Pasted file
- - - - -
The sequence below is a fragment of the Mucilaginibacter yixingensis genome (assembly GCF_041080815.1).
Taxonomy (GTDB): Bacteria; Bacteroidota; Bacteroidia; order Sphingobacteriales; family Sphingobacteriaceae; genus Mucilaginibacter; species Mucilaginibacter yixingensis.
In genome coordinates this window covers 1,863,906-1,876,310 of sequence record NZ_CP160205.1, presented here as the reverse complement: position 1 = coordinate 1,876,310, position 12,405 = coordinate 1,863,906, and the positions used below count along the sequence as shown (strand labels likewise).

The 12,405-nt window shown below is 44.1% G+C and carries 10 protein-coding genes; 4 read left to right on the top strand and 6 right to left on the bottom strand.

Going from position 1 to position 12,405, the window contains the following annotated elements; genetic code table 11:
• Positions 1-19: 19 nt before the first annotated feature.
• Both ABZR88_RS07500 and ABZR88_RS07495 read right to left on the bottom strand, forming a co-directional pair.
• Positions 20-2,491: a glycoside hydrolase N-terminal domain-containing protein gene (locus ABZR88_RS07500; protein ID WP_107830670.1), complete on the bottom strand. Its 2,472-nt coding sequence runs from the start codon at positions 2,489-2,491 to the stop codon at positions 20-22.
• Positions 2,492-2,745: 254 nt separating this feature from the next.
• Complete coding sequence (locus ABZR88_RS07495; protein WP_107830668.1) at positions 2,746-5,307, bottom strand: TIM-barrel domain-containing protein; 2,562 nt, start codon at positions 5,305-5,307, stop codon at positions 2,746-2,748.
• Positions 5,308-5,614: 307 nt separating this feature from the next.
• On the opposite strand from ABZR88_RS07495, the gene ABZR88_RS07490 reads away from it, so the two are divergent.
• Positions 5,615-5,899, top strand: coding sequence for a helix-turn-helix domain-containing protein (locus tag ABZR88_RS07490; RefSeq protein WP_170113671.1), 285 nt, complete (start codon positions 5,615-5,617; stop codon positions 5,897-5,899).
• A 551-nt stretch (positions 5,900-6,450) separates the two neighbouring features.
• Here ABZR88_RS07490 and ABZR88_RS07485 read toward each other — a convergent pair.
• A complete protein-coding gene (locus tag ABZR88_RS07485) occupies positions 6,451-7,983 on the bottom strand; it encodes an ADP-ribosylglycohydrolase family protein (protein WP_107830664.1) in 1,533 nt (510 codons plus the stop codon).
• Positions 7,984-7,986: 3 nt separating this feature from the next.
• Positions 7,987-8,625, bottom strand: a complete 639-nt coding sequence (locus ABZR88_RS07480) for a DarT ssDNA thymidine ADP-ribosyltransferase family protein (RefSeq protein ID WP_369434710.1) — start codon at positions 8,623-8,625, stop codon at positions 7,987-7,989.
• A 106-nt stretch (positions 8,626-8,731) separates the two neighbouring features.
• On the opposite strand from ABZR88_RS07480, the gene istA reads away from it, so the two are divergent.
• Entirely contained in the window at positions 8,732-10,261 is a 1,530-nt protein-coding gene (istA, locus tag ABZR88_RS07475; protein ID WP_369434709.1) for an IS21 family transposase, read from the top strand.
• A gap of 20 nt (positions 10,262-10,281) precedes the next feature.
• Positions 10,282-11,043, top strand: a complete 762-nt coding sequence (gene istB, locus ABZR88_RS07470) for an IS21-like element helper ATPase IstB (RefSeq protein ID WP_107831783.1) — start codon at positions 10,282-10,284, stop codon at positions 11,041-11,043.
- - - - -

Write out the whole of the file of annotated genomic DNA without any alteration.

The sequence below is a fragment of the Mucilaginibacter yixingensis genome (assembly GCF_041080815.1).
Taxonomy (GTDB): Bacteria; Bacteroidota; Bacteroidia; order Sphingobacteriales; family Sphingobacteriaceae; genus Mucilaginibacter; species Mucilaginibacter yixingensis.
In genome coordinates this window covers 1,863,906-1,876,310 of sequence record NZ_CP160205.1, presented here as the reverse complement: position 1 = coordinate 1,876,310, position 12,405 = coordinate 1,863,906, and the positions used below count along the sequence as shown (strand labels likewise).

The 12,405-nt window shown below is 44.1% G+C and carries 10 protein-coding genes; 4 read left to right on the top strand and 6 right to left on the bottom strand.

Going from position 1 to position 12,405, the window contains the following annotated elements; genetic code table 11:
• Positions 1-19: 19 nt before the first annotated feature.
• Both ABZR88_RS07500 and ABZR88_RS07495 read right to left on the bottom strand, forming a co-directional pair.
• Positions 20-2,491: a glycoside hydrolase N-terminal domain-containing protein gene (locus ABZR88_RS07500; protein ID WP_107830670.1), complete on the bottom strand. Its 2,472-nt coding sequence runs from the start codon at positions 2,489-2,491 to the stop codon at positions 20-22.
• Positions 2,492-2,745: 254 nt separating this feature from the next.
• Complete coding sequence (locus ABZR88_RS07495; protein WP_107830668.1) at positions 2,746-5,307, bottom strand: TIM-barrel domain-containing protein; 2,562 nt, start codon at positions 5,305-5,307, stop codon at positions 2,746-2,748.
• Positions 5,308-5,614: 307 nt separating this feature from the next.
• On the opposite strand from ABZR88_RS07495, the gene ABZR88_RS07490 reads away from it, so the two are divergent.
• Positions 5,615-5,899, top strand: coding sequence for a helix-turn-helix domain-containing protein (locus tag ABZR88_RS07490; RefSeq protein WP_170113671.1), 285 nt, complete (start codon positions 5,615-5,617; stop codon positions 5,897-5,899).
• A 551-nt stretch (positions 5,900-6,450) separates the two neighbouring features.
• Here ABZR88_RS07490 and ABZR88_RS07485 read toward each other — a convergent pair.
• A complete protein-coding gene (locus tag ABZR88_RS07485) occupies positions 6,451-7,983 on the bottom strand; it encodes an ADP-ribosylglycohydrolase family protein (protein WP_107830664.1) in 1,533 nt (510 codons plus the stop codon).
• Positions 7,984-7,986: 3 nt separating this feature from the next.
• Positions 7,987-8,625, bottom strand: a complete 639-nt coding sequence (locus ABZR88_RS07480) for a DarT ssDNA thymidine ADP-ribosyltransferase family protein (RefSeq protein ID WP_369434710.1) — start codon at positions 8,623-8,625, stop codon at positions 7,987-7,989.
• A 106-nt stretch (positions 8,626-8,731) separates the two neighbouring features.
• On the opposite strand from ABZR88_RS07480, the gene istA reads away from it, so the two are divergent.
• Entirely contained in the window at positions 8,732-10,261 is a 1,530-nt protein-coding gene (istA, locus tag ABZR88_RS07475; protein ID WP_369434709.1) for an IS21 family transposase, read from the top strand.
• A gap of 20 nt (positions 10,262-10,281) precedes the next feature.
• Positions 10,282-11,043, top strand: a complete 762-nt coding sequence (gene istB, locus ABZR88_RS07470) for an IS21-like element helper ATPase IstB (RefSeq protein ID WP_107831783.1) — start codon at positions 10,282-10,284, stop codon at positions 11,041-11,043.